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Commission Gets NBA Star's Donation for Fishing in the Schools Program Featured

Written by  Thursday, 08 February 2018 22:57
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Receiving a $4,200 donation for the Oklahoma Fishing in the Schools Program from Myles Williams (center) of the Paul George Foundation are J.D. Strong, Wildlife Department director; Colin Berg, Education Section supervisor; Daniel Griffith, OKFITS coordinator; and Nels Rodefeld, Information and Education chief. Receiving a $4,200 donation for the Oklahoma Fishing in the Schools Program from Myles Williams (center) of the Paul George Foundation are J.D. Strong, Wildlife Department director; Colin Berg, Education Section supervisor; Daniel Griffith, OKFITS coordinator; and Nels Rodefeld, Information and Education chief. Photo submitted by Oklahoma Dept of Wildlife

Press release

The philanthropic foundation founded by NBA All-Star Paul George gave $4,200 to the Oklahoma Fishing in the Schools (OKFITS) Program during February’s regular meeting of the Oklahoma Wildlife Conservation Commission.


Myles Williams of the Paul George Foundation presented the gift that will support travel expenses for fourth-graders in 13 Oklahoma City urban schools that are now participating in the youth fishing program of the Oklahoma Department of Wildlife Conservation, thanks to the foundation.


“As you know, he only has a one-year contract (with the OKC Thunder), so he wanted to come into Oklahoma City and have an impact right away to help the kids,” Williams said of George.


The foundation held a kickoff event in November on the Oklahoma River to announce the project. Dozens of schoolchildren attended and got the chance to wet a line with the pro basketball star who has enjoyed angling since he was a kid himself.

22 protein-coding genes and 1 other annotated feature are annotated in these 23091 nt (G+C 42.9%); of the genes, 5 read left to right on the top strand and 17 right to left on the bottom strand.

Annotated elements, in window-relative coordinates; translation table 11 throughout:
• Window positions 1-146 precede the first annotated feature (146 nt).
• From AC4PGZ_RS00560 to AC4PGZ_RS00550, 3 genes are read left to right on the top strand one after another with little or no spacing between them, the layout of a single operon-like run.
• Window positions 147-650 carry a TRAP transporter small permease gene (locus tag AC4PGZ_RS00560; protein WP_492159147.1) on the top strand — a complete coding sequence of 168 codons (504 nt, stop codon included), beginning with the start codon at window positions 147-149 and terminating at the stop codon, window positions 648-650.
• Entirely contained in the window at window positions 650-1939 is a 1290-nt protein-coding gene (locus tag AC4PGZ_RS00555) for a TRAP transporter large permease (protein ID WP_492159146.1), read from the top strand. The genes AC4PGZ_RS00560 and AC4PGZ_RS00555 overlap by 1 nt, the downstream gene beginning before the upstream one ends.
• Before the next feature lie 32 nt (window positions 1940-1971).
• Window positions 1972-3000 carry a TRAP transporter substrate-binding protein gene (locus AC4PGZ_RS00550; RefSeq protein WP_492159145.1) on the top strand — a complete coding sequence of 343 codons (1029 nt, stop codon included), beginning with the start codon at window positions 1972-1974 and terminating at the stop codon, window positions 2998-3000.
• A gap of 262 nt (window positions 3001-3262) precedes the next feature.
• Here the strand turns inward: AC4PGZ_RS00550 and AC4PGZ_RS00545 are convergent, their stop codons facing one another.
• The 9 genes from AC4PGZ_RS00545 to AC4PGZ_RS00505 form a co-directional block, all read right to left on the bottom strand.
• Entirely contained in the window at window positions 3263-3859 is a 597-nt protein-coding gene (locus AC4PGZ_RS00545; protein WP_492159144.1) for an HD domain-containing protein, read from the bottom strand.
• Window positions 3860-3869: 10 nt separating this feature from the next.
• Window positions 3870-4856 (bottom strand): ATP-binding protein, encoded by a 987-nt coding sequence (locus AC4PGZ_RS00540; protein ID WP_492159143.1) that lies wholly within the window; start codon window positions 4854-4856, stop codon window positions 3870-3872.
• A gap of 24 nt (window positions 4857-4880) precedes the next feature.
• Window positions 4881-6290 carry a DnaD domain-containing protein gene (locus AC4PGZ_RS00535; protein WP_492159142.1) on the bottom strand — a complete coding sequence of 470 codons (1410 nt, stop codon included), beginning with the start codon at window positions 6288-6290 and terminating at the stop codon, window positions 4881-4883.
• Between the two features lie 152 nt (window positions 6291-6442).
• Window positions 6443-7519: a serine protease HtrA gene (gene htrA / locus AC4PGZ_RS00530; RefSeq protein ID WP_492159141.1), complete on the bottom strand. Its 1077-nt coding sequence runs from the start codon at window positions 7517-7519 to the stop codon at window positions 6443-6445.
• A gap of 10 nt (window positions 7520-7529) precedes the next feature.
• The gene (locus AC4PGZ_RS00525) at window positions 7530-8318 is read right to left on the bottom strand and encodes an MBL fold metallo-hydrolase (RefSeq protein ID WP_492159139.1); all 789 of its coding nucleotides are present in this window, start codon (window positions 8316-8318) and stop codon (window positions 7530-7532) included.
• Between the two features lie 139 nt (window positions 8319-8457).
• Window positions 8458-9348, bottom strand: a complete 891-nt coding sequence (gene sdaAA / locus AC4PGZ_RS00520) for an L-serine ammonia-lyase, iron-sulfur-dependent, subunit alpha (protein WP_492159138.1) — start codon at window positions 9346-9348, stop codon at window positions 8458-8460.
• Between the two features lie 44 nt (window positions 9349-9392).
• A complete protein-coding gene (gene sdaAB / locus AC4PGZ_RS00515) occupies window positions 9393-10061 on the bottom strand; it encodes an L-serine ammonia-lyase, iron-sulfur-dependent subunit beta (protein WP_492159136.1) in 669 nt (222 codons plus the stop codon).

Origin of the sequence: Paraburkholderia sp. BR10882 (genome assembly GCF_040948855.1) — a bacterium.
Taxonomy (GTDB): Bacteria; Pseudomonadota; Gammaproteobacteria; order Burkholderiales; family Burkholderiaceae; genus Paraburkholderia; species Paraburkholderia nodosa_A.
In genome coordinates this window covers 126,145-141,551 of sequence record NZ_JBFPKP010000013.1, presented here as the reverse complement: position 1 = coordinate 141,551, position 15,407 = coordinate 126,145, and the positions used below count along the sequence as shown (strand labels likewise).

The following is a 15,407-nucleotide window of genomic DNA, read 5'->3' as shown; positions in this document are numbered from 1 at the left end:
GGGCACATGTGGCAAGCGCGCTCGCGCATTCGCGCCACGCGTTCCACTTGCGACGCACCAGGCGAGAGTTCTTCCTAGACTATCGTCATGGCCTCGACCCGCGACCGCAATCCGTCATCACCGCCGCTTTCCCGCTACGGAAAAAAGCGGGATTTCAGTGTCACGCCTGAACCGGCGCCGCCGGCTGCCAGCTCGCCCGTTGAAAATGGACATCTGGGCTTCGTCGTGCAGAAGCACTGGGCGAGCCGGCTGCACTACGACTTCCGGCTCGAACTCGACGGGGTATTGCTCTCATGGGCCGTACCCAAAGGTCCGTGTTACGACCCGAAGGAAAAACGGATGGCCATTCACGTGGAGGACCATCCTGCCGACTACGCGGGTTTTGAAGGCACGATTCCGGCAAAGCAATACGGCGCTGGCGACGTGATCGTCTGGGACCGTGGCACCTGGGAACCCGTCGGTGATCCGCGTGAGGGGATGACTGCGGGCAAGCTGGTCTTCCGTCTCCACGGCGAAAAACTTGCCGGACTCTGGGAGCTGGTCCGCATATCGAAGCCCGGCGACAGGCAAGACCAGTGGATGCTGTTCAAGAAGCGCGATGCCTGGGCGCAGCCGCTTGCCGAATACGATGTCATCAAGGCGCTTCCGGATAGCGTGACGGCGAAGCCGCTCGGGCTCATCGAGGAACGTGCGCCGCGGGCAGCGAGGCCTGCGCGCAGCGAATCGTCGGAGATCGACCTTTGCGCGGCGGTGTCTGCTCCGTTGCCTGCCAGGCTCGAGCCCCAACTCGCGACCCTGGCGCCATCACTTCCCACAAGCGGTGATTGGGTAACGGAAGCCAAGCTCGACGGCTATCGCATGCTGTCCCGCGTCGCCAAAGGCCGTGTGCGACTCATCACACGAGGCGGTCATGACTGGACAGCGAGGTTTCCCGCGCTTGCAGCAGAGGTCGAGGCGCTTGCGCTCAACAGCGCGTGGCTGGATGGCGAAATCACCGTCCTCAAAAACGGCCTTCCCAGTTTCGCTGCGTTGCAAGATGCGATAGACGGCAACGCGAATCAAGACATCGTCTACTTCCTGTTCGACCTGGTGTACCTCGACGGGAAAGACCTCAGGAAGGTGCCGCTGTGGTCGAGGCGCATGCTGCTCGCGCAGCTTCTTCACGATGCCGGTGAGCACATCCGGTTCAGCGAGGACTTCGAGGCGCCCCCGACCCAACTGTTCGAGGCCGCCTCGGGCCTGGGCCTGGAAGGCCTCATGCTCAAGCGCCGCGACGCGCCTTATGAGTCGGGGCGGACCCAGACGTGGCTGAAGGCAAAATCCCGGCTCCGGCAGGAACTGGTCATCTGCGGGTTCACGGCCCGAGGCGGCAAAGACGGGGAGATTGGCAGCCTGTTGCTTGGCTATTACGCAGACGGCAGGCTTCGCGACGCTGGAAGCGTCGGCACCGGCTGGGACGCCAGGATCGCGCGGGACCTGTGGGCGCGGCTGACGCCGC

The foundation project has added 1,300 fourth-graders to OKFITS, which started in 2011 and has seen tremendous growth since. Colin Berg, Education Section supervisor with the Wildlife Department, presented an update on OKFITS for the Commission.


Berg said the program has grown from 6,100 students at the start to more than 31,000 presently. More than 350 schools are active in the program statewide. He said it’s easy for schools to get involved because OKFITS provides teacher training, Department-developed curriculum and fishing kits that include rods, reels and lures.


OKFITS is just one part of the Wildlife Department’s suite of educational programs designed to acquaint people with outdoor recreational opportunities available to them in Oklahoma. Programs include Archery in the Schools, Oklahoma Scholastic Shooting Sports Program, Explore Bowfishing, Explore Bowhunting and Hunter Education.


Also, Commissioners considered proposed changes for Title 800, the rules that govern operation of the Wildlife Department. The yearlong rule-changing process culminates with a hearing in January to collect public comments, which the Commissioners take into account before acting. Many of the approved rules were simple housekeeping measures to clarify existing rules or to adopt language to match other parts of Title 800.


Among the rules approved Feb. 5 were to open nine additional counties in central Oklahoma to the fall turkey hunting season; increase the hunting bag limit for squirrels to 25 daily; open spring turkey season on Waurika Lake Corps of Engineers non-licensed land; eliminate the bag limit for raccoon; remove the seven-round restriction on clips and magazines for .22-caliber centerfire rifles; increase shot size allowed for general hunting from BB to No. 4 buckshot; and make fishing regulations now in effect for all Department Fishing Areas applicable to all ponds on Wildlife Management Areas.


Commissioners made permanent the rules currently in place for the new Arbuckle Springs WMA, with a modification: deer archery season will run the same as statewide season but will be closed for any controlled hunts.
Proposals that were withdrawn or not approved included a new Chapter 30 section to define rules for private land access through Department-owned or managed lands, and a proposal to eliminate the annual state waterfowl stamp art contest and production of a state duck stamp.


In other business, Commissioners:
• Received reports on the status of current federal and state legislation proposals that could effect Wildlife Department operations if passed.
• Recognized Charmion Rose, payroll/benefits specialist, for 25 years of service.


The Oklahoma Wildlife Conservation Commission is the eight-member governing board of the Oklahoma Department of Wildlife Conservation. The Commission establishes state hunting and fishing regulations, sets policy for the Wildlife Department and indirectly oversees all state fish and wildlife conservation activities. Commission members are appointed by the governor and confirmed by the Oklahoma Senate.



David Deaton

Digital Editor at Oklahoma Welcome

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